Step two: Put out the fire IMMEDIATELY! CUT OFF THE OXYGEN!! (Again, exactly right) Put the lid (or A lid) on the pan. I have a pretty poorly equipped kitchen (due to the outrageously postagestampular nature of my kitchen) and every pan I have has a tight-fitting lid. Don't worry about spilling stuff out of the cupboard when you pull out the one lid you need. You have more important ... uhhh ... fish to fry.


Step three: Cut the HEAT! Turn off the stove burner (the most likely source if ignition) and SLIDE (not CARRY. Not PULL. Not YANK. SLIDE!) the pan off of the burner. If you aren't confident in your ability to move the pan without disturbing the lid, LEAVE IT THERE, but DO cut the heat!


Step three-pont-five: Grab the kitchen fire extinguisher. As of now, you SHOULD be pretty safe. If, for any reason, the fire is still burning, pull the pin on your nice, Class ABC Fire Extinguisher (you DO have a Class ABC Fire Extinguisher in your kitchen, don't you? You DO know where it is, don't you?? You have read and reviewed the operating instructions, haven't you??? You INSPECT it, or HAVE it inspected about every 6 months, don't you????) step a few feet back so you don't blow burning oil all over, aim it at the BASE of the flames and, directing it back and forth (NOT up and down!!) over the entire base of the fire, let it rip. You can NOT save any of the chemical, so EMPTY it at the fire. Don't just assume that it's out!


Step four: Get somewhere SAFE! Grab the phone (and keep the fire extinguisher with you, if you didn't have to use it) and go to an exit. Front door. Back door. The french windows. Whatever. Yes, you've dealt with the immediate danger, but, "Bad Things Happen™," and it's better that they happen a goodly distance AWAY from you, and better yet if they happen in such a way that you can get even further away on short notice. In this case, "you" is a plural: Get EVERYONE IN THE BUILDING close to exits. If you live in an appartment building, make arrangements to warn your neighbors.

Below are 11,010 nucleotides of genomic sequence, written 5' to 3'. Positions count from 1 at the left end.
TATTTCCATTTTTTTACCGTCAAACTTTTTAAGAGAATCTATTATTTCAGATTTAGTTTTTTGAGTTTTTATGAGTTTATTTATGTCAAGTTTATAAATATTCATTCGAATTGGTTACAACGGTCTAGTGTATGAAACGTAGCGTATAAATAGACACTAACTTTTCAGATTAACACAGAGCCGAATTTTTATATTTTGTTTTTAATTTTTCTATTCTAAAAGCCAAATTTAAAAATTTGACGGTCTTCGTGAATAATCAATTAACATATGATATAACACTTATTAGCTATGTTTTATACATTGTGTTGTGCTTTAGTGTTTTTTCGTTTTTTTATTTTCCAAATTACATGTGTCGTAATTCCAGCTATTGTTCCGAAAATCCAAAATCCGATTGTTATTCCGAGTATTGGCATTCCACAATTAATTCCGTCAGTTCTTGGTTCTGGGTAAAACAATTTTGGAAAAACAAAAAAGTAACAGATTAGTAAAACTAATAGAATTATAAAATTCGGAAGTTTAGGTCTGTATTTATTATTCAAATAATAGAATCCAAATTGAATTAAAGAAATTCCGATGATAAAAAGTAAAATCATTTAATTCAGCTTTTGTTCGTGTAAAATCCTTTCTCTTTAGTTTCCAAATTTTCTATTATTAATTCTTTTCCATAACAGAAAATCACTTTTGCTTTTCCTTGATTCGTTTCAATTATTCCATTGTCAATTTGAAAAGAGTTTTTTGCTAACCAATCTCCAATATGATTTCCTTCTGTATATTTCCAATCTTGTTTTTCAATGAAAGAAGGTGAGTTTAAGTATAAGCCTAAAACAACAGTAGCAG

Step five: WAIT! The oil will cool down in its OWN time, and there isn't much you can do to speed it up without exposing yourself to risk. Sit on the front porch and appreciate the clean, crisp air and how TRULY wonderful it feels NOT to be set on fire! Keep the phone available. If you can't get the phone out of the kitchen, go to a neighbor's and keep an eye on things from there. If, for ANY reason, things kick back up in your kitchen, call 911 and report the fire. Do NOT go back in. You've done everything you can do, as of right now, and it's the professionals' turn.

And it's NOT a matter of scale. A basic understanding of Murphology (The study of Murphy's (or Finagle's) Law... Postulate: The perversity of the universe tends to a maximum. First corollary: Anything that CAN go wrong WILL go wrong. Second corollary: Of a number of things that CAN go wrong, the one that WILL go wrong will be the one that will do the most damage.), as encapsulated in the previously-used, "Bad Things Happen™," demands that you be READY to do all this stuff, even if you don't HAVE to do all this stuff.

The tricks here are simple:
First: Prepare. Know what to do, what to do it with, where to go, and know your options. Nothing enhances your self confidence like preparation. One of the BEST things about flambe'd food, in my opinion, is getting used to the idea of fires occurring in a pan. Imagine the fire, imagine the solution, and imagine yourself during the process of applying that solution.


Second: All your stuff, no matter HOW precious, is just STUFF!! if you SURVIVE, you can always get MORE stuff, and any moneys not spent at the hospital for inhalation therapy, debreeding, skin grafts, physical and mental therapy, and long-term care will help you re-acquire stuff more rapidly. Get the people (and yes, pets count as people. At least in MY house they do.) to an exit.

Even that lace doily your Grandma made isn't worth the risk of having to learn how to walk through fire on short notice.

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Last Edited: 08/27/2010